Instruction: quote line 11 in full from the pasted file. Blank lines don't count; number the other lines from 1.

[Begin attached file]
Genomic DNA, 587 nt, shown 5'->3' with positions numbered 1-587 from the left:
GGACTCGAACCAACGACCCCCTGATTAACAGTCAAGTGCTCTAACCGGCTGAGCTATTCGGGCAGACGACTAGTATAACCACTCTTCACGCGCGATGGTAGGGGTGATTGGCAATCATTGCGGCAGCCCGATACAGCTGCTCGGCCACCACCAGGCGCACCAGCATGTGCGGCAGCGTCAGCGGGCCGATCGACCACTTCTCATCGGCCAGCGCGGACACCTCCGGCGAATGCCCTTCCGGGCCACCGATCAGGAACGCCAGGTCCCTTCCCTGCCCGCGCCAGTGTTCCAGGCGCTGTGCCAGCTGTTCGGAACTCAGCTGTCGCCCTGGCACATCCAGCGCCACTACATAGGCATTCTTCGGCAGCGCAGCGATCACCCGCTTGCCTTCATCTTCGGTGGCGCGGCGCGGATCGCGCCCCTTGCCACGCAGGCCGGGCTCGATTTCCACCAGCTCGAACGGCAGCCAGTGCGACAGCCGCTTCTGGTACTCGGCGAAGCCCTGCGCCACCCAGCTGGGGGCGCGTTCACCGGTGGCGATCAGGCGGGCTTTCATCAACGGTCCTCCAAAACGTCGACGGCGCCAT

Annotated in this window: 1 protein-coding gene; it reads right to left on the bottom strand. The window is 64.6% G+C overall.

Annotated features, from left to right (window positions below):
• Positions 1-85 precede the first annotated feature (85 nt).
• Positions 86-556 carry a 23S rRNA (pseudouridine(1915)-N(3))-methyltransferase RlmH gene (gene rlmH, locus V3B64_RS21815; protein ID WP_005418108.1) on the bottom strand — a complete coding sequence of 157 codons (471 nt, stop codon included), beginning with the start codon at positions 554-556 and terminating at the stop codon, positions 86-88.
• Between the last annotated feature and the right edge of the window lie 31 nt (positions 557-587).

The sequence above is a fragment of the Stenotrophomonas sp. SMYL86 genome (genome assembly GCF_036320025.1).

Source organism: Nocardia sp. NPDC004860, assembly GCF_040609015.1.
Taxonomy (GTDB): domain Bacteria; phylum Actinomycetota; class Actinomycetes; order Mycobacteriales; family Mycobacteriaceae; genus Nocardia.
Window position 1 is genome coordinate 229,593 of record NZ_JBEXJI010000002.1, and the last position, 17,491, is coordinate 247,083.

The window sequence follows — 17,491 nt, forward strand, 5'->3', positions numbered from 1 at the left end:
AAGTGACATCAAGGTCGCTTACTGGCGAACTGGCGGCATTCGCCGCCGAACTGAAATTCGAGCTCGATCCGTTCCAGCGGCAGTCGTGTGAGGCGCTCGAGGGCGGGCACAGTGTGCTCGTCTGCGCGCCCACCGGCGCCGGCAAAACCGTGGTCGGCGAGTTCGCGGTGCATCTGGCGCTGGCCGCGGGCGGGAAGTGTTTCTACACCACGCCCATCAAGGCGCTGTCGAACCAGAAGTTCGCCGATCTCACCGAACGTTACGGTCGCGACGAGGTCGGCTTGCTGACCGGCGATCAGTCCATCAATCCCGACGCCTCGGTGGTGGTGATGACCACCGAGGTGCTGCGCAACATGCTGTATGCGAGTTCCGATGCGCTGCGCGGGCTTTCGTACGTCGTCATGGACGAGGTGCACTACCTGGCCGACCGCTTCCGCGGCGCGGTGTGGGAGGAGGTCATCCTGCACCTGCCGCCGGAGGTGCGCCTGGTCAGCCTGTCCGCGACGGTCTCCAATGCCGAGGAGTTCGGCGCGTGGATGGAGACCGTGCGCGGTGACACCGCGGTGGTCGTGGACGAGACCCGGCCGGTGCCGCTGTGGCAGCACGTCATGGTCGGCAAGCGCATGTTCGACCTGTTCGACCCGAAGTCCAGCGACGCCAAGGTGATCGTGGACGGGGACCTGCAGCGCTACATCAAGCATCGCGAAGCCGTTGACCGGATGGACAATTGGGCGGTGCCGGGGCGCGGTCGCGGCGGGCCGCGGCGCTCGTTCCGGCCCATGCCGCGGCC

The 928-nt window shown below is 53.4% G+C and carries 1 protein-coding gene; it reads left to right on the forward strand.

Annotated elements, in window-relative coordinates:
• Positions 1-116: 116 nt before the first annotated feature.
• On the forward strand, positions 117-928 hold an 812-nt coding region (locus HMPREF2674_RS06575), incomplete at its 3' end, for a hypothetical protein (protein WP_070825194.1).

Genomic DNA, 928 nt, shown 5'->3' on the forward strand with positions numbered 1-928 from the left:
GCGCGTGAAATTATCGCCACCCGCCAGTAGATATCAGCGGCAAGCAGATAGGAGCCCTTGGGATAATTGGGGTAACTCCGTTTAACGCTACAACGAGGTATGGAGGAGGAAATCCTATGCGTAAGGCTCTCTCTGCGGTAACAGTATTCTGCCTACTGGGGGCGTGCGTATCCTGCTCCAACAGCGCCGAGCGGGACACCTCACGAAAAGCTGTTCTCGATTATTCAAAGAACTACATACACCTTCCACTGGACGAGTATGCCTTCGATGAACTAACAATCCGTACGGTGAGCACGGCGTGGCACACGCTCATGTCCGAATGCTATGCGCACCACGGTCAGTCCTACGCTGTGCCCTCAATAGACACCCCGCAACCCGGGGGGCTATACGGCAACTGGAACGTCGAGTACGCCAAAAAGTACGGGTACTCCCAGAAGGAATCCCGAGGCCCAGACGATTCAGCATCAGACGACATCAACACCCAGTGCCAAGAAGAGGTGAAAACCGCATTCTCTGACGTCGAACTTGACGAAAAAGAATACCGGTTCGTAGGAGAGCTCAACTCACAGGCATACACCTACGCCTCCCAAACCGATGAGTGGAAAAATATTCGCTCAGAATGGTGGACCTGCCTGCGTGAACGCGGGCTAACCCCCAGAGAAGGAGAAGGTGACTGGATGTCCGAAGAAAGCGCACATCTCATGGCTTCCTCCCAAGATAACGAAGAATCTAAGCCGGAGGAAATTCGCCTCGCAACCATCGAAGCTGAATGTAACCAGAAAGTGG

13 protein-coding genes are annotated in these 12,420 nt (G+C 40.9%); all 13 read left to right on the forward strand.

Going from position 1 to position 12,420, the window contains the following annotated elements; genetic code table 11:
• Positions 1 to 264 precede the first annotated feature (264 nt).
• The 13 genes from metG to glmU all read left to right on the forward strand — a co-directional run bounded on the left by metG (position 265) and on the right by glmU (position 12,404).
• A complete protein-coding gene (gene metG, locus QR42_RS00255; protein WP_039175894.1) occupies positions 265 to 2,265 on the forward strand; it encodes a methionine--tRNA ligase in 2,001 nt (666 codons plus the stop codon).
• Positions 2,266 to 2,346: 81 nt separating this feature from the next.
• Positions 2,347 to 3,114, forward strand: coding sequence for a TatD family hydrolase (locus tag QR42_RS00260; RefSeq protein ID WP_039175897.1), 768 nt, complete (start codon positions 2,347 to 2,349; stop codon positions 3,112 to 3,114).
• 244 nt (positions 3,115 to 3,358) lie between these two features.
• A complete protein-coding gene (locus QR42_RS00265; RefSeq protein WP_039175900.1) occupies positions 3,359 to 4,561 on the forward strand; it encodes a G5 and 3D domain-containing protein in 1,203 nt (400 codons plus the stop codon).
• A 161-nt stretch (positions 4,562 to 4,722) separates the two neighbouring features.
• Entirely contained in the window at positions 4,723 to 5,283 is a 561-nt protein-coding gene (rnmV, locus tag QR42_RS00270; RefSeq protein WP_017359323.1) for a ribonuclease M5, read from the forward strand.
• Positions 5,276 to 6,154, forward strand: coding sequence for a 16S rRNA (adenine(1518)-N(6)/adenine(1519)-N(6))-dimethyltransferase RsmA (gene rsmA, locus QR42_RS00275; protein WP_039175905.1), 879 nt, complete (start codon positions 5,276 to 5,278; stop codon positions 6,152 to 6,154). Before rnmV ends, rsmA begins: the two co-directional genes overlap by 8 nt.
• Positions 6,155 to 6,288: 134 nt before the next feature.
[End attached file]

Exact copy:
Window position 1 is genome coordinate 229,593 of record NZ_JBEXJI010000002.1, and the last position, 17,491, is coordinate 247,083.